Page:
GARDEN CITY – Rich County is in a unique situation. Located in the northeast corner of the state, it borders three different Utah counties and two different states. It is also shares Bear Lake, a popular summer vacation destination, with Idaho.
Complications from one border in particular have caused concern to some residents and visitors. According to Sheriff Dale Stacey, because of existing laws, nothing under direct control of Rich County can cross into Idaho. Under Idaho law, there is no legal protection for any outside agency that enters Idaho. That has forced all Rich County law enforcement and ambulances to remain on its side of the line even during emergency situations.
“There’s no coverage,” Stacey said. “We’re liable for everything up there. There’s no plan, there’s no law in Idaho to protect another agency that comes into Idaho.”
The rule stemmed from a lawsuit after an accident more than 15 years ago. According to a 2008 KSL report, Rich County officers pursued a drunk driver across Idaho state lines. Idaho officers joined in on the pursuit of the drunk driver, who soon hit another vehicle and paralyzed the man in it. The man later sued the Rich County Sheriff’s Office. According to Idaho law, the Idaho officers had legal protection, but the Utah officers had none.
Stacey said that since the incident Idaho has requested assistance multiple times. He said he would like to help, but until the law is changed nothing can be done. Despite attempts from Rich County, nothing has been done. It is up to Idaho Legislature to make the change.
“We had a signed memorandum and the whole gamut,” he said. “And they just threw it all out, the judge in that case threw it out.”
Rich County resident Bobbie Coray saw first-hand the complications that can come from the border issues after a lady she was eating dinner with at a Bear Lake restaurant suddenly fainted. Thinking she had a stroke, an ambulance was called.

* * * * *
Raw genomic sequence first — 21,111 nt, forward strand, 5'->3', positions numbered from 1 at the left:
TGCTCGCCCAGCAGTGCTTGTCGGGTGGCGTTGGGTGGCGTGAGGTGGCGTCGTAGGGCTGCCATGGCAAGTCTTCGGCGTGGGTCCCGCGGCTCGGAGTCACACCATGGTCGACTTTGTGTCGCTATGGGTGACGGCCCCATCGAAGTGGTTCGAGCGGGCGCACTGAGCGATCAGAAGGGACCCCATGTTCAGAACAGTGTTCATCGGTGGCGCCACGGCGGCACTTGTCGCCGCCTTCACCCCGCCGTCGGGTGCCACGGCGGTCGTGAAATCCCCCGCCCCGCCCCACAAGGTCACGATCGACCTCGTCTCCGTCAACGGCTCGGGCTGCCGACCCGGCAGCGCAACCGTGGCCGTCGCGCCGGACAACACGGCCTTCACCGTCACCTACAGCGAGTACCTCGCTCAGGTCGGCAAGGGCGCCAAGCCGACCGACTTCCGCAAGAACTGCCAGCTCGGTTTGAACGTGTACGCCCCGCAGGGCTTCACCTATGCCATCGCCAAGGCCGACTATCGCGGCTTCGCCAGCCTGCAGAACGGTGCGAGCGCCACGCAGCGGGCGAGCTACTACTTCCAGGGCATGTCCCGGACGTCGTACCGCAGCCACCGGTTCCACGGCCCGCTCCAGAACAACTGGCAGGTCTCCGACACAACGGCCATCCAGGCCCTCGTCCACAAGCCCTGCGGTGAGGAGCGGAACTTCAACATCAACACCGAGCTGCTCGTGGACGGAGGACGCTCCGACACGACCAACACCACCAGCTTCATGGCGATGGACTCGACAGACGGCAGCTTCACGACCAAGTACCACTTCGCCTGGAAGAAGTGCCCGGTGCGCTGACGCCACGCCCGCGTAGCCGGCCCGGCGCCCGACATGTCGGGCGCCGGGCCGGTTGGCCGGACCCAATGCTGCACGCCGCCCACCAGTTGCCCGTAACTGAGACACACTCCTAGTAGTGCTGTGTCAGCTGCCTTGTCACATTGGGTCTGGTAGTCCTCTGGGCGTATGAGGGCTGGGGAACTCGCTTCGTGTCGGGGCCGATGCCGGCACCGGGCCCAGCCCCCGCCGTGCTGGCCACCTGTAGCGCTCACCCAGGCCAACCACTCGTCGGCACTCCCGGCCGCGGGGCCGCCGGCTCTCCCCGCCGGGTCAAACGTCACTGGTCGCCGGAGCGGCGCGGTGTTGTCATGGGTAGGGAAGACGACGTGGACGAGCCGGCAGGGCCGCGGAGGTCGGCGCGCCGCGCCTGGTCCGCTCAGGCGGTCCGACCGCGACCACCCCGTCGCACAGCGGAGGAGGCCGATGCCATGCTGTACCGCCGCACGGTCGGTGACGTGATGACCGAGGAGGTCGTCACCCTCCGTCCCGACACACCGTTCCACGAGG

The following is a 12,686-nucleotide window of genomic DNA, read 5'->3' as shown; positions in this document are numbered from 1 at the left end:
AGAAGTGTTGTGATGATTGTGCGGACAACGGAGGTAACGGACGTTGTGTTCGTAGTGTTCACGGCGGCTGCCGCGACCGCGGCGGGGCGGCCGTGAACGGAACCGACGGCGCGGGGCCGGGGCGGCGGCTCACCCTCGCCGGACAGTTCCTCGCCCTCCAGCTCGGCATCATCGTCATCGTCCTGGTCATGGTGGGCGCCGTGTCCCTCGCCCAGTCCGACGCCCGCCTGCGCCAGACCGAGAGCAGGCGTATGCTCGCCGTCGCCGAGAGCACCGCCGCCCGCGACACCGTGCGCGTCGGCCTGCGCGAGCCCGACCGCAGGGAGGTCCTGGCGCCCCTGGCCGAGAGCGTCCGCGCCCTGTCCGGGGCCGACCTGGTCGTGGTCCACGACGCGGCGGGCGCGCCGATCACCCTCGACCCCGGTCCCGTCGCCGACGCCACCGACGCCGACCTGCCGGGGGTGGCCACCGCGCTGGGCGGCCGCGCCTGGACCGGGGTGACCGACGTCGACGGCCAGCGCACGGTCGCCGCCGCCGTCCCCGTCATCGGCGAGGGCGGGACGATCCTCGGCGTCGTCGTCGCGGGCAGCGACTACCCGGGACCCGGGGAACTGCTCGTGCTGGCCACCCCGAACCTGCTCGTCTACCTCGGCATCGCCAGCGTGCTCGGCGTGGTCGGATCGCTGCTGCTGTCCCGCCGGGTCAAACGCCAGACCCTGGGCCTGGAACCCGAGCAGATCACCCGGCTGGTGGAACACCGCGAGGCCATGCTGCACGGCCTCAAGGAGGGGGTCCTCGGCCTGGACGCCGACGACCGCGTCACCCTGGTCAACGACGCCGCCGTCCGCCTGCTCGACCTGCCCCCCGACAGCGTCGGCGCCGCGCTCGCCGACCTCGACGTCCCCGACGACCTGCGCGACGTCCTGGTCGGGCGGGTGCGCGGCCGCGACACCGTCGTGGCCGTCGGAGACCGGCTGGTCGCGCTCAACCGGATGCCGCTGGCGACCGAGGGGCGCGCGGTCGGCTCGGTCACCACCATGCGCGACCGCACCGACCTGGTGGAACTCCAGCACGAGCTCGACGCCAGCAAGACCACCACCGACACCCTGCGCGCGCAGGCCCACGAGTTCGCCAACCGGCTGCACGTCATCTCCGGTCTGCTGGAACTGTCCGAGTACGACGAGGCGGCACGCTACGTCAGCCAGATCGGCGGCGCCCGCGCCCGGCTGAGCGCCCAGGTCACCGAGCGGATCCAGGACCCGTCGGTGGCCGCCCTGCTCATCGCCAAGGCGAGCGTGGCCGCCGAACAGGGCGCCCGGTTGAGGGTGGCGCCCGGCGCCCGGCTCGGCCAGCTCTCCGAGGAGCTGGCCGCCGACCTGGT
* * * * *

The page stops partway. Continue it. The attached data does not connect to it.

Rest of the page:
“They came to the restaurant,” Coray said. “They did some things for her, put her in the ambulance, called the Montpellier ambulance, then they drove her to the border.”
Coray said the woman had to get out of the ambulance in the rain and walk across the border to the next ambulance, which took her to the hospital in Montpellier.
“Here you are in Bear Lake with 30,000 visitors every weekend, or more,” Coray said. “We’ve got three ambulances, they can’t go to Montpellier. They can go to Logan, which is fine, it’s got very good medical care. If there were some sort of mass accident, no one can come help us. It’s just insane.”
Because of the laws, Stacey said ambulances will normally go through Logan Canyon to a hospital in Cache County.
“In fairness, and I’m not in any way dumping on Montpellier hospital, but Logan hospital is a little better equipped to handle some of the things that we have because they are a little bit bigger hospital,” Stacey said.
The same border problem doesn’t exist with neighboring Wyoming or any of the neighboring Utah counties. Rich County officers can cross into Wyoming if assistance is needed. The rule isn’t reversed for Idaho, either. If Rich County ever needs assistance, officers and services from Bear Lake County in Idaho are able to help.
“The commissioner has given the blessing to cross in any entity as requested,” Bear Lake EMS Coordinator Alan Eborn said. “All they’ve got to do is ask for our assistance.”
Stacey said he wants to be able to help and hopes for a change.
“I’ve worked for the Sherriff’s Office for 23 years, I’ve gone on an ambulance for 29 years,” he said. “We’ve worked back and forth, before this lawsuit it was no problem. We didn’t mind going and helping, we did all the time.”